13. Mood Disorder Case Study Jessica is a 28 year-old married female. She has a very demanding, high stress job as a second year medical resident in a large hospital. Jessica has always been a high achiever. She graduated with top honors in both college and medical school. She has very high standards for herself and can be very self-critical when she fails to meet them. Lately, she has struggled with significant feelings of worthlessness and shame due to her inability to perform as well as she always has in the past. For the past few weeks Jessica has felt unusually fatigued and found it increasingly difficult to concentrate at work. Her coworkers have noticed that she is often irritable and withdrawn, which is quite different from her typically upbeat and friendly disposition. She has called in sick on several occasions, which is completely unlike her. On those days she stays in bed all day, watching TV or sleeping. At home, Jessica’s husband has noticed changes as well. She’s shown little interest in sex and has had difficulties falling asleep at night. Her insomnia has been keeping him awake as she tosses and turns for an hour or two after they go to bed. He’s overheard her having frequent tearful phone conversations with her closest friend, which have him worried. When he tries to get her to open up about what’s bothering her, she pushes him away with an abrupt “everything’s fine”. http://www.psyweb.com/Casestudies/CaseStudies.jsp

    14. Depressive Disorders • A depressive disorder is an illness that involves the body, mood, and thoughts. It interferes with daily life, normal functioning, and causes pain for both the person with the disorder and those who care about him or her • Postpartum depression, which is diagnosed if a new mother develops a major depressive episode within one month after delivery. It is estimated that 10 to 15 percent of women experience postpartum depression after giving birth. • Seasonal affective disorder (SAD), is characterized by the onset of a depressive illness during the winter months, when there is less natural sunlight. The depression generally lifts during spring and summer. Antidepressant medication and psychotherapy can reduce SAD symptoms, either alone or in combination with light therapy. • Bipolar disorder, also called manic-depressive illness is not as prevalent as major depression or dysthymia, and characterized by cycling mood changes: severe highs (mania) and lows (depression). http://www.youtube.com/watch?v=fyJn_3LkE8w

    15. Treatments of Depression The kind of depression treatment that's best for you depends on the type of depression you have. • some patients with clinical depression are treated with psychotherapy, and some are prescribed antidepressants • Others are prescribed antidepressants and psychotherapy. • Some may opt to try brain stimulation techniques such as electroconvulsive therapy (ECT), also called electroshock therapy, transcranial magnetic stimulation (TMS), or vagus nerve stimulation (VNS).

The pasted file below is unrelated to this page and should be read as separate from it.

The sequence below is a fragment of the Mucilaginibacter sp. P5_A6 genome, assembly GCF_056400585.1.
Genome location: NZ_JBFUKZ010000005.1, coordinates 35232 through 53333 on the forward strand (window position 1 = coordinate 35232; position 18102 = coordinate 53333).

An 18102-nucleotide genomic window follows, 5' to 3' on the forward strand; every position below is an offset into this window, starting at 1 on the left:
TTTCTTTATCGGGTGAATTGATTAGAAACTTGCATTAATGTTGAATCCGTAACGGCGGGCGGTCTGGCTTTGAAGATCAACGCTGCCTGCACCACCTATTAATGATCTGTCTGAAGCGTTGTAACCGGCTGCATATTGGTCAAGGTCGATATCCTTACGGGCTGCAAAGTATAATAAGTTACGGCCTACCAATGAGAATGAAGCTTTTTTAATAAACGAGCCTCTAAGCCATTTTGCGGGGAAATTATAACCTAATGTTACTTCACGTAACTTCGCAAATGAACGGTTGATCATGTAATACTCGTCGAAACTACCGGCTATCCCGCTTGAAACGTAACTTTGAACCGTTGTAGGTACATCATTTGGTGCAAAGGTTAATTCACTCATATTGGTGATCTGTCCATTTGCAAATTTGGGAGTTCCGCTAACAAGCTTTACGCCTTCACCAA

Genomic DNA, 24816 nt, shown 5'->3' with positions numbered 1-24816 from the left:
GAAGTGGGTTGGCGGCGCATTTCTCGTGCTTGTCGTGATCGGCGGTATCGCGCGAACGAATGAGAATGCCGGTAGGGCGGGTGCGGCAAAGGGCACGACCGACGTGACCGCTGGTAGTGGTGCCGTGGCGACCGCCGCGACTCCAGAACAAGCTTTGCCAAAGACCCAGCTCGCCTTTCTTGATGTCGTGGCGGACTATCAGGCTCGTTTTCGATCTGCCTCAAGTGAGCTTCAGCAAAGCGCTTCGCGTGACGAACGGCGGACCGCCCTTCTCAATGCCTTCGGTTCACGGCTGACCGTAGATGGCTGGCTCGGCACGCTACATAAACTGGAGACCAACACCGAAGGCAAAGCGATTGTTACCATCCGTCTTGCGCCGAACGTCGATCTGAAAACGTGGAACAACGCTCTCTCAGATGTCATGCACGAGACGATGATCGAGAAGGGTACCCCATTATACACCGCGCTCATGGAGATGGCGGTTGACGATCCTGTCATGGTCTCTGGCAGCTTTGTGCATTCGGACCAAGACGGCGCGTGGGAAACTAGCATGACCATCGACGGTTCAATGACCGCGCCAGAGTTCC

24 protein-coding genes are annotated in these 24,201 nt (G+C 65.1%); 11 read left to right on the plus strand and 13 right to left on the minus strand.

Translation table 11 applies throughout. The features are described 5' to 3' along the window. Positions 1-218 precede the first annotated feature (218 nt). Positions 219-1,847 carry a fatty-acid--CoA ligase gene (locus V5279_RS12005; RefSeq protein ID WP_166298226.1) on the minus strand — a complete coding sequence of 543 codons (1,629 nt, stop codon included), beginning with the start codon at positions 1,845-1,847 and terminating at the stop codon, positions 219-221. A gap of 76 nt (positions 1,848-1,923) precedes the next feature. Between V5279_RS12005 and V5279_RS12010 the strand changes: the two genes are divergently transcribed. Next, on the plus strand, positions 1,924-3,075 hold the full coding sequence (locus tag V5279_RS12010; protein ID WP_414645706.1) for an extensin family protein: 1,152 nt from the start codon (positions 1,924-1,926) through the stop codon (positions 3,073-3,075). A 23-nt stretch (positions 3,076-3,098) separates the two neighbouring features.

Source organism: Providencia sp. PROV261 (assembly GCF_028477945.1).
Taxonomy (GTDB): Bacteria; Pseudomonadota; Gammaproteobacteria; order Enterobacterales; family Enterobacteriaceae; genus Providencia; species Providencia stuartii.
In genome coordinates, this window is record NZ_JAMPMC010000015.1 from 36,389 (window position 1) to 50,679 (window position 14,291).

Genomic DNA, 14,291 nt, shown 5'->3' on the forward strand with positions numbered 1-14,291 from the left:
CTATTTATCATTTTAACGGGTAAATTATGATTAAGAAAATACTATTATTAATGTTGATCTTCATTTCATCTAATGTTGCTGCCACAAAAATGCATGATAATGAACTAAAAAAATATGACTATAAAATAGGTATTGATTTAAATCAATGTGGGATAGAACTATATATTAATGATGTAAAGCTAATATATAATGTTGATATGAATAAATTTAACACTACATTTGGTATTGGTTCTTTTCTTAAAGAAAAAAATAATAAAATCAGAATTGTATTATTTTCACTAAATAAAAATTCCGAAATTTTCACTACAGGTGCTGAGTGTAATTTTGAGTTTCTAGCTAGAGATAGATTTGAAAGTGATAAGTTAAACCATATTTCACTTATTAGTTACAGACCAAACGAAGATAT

16. Depressive Disorder Case Study YP, a 38-year-old single Caucasian woman, presented to her primary care physician with symptoms of depression. These symptoms included feelings of sadness, anhedonia, significant loss of energy, psychomotor retardation, recurrent suicidal ideation, and difficulty sleeping. YP denied any significant medical issues and reported that these symptoms began when her romantic relationship of eight years ended a year ago. She reported that these symptoms have been present for the last year, and have affected her ability to maintain relationships and function at work as a cashier. As a result, YP is currently unemployed, and has become increasingly isolated. Upon additional inquiries YP mentioned no prior psychiatric or pharmacological treatment for these symptoms and denied a history of depression or other psychiatric disorders. After talking with YP about her medical history, which includes obesity and hypertension, the physician then ended the exam by discussing options for the diagnosis and treatment of depression. Considering this information and the patient’s medical history, the physician recommended that YP undergo diagnostic testing for depression. http://primeinc.org/casestudies/physician/study/942/Major_Depressive_Disorder:_Comparative_Effectiveness_of_Nonpharmacologic_Treatments_In_Adults

    17. Depression among Children The symptoms of depressionin children vary. It is often undiagnosed and untreated because they are passed off as normal emotional and psychological changes that occur during growth. Early medical studies focused on "masked" depression, where a child's depressed mood was evidenced by acting out or angry behavior. The primary symptoms of depression revolve around sadness, a feeling of hopelessness, and mood changes. Signs and symptoms of depression in children include: • Irritability or anger. • Changes in appetite -- either increased or decreased. • Changes in sleep -- sleeplessness or excessive sleep. • Vocal outbursts or crying. • Difficulty concentrating. • Fatigue and low energy.